Tuesday, October 26, 2010


I don’t believe in ghosts (except ghost bikes, of course.)

The idea of disembodied spirits hanging around in graveyards and empty bedrooms doesn’t make sense to me; consciousness, to my way of thinking, is entirely a product of the biological organism that produces it; when the body stops working, so does the mind.

It’s sad, in a way, to think this, since it means my dearly departed mom and dad are really gone; there’s no chance I’ll see them emerging from the shadows on some long dark night of the soul (or if I do, then I’ll have to assume, as does Ebenezer Scrooge when he first meets the specter of his dead colleague, Jacob Marley, that their images are just a product of dyspepsia, a piece of undigested tofu probably in my case).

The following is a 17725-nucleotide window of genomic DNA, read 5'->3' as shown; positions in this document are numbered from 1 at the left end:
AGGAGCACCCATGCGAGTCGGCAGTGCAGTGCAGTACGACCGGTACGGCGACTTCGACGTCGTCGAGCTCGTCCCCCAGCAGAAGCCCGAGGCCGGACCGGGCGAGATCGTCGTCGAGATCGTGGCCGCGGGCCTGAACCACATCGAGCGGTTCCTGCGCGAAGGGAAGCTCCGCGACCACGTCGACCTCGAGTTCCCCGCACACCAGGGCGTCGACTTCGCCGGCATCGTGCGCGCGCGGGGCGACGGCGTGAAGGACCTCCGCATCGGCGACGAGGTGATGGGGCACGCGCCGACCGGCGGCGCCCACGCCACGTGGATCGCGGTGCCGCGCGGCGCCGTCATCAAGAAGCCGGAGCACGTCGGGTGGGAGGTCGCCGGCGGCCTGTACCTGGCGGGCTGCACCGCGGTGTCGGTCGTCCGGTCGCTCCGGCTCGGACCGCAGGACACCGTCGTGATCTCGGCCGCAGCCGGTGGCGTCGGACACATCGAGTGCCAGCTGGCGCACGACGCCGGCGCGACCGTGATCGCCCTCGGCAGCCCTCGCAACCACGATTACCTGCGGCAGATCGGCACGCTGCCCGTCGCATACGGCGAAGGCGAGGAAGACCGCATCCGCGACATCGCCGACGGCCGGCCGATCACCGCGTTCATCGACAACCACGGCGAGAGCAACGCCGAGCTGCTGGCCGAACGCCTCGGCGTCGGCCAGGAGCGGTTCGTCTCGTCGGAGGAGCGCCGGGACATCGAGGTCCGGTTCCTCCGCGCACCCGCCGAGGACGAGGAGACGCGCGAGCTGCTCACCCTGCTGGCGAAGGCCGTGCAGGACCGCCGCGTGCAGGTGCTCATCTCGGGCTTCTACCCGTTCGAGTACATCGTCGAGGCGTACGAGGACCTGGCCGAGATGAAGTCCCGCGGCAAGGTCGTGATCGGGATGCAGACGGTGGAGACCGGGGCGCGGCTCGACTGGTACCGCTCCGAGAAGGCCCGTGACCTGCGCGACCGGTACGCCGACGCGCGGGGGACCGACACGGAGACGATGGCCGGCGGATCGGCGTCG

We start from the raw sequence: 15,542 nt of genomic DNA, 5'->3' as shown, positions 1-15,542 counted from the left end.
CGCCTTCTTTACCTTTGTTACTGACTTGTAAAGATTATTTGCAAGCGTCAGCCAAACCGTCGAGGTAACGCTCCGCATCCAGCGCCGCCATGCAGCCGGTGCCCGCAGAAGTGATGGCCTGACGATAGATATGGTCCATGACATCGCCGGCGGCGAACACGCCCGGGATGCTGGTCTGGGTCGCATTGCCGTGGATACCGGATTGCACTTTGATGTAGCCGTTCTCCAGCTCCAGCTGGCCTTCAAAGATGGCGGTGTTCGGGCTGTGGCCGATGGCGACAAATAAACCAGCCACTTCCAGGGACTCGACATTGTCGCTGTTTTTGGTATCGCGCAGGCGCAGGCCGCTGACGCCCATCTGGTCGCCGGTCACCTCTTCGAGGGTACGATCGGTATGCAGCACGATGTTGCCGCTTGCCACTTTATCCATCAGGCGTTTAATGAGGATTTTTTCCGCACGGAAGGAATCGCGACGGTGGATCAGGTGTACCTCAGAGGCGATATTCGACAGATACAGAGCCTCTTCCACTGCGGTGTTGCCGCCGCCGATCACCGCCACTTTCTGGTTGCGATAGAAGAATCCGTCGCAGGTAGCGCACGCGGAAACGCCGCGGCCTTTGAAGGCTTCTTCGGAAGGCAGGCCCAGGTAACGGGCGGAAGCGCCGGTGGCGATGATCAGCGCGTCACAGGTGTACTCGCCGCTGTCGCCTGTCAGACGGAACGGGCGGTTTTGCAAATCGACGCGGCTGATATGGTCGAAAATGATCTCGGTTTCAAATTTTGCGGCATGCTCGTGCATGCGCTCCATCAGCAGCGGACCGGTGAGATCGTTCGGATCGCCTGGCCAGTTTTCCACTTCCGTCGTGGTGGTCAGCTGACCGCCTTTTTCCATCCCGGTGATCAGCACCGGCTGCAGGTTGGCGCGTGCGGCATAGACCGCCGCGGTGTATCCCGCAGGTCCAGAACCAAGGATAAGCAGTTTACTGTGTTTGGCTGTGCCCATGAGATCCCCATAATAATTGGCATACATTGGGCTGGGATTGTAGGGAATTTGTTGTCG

On the other hand, it can be comforting to not have to worry that evil spirits are out there waiting around to scare the living daylights out of me by rattling chains or moving chairs around or whatever it is that they do to frighten people and it sure made my ride home last night in the dark and wind less creepy in spite of everything else conspiring to make the experience as spooky and gothic as possible.

The moon was rising behind spidery-armed trees into a mist floating above the lake; an afternoon windstorm had littered the trail with broken twigs and bark, and the remnants of the bluster made the leafless branches of maples reach out to grab at me as I rode by. A vast murder of crows assembled, cawing and clattering as I passed through the wetlands behind Husky Stadium; all that what missing was some scary organ music to complete the scene.

If there were such a thing as ghosts, they’d definitely have been out, but I’m not sure I’d have been any more freaked to see one; there’s a limit to just how spooked you can be.


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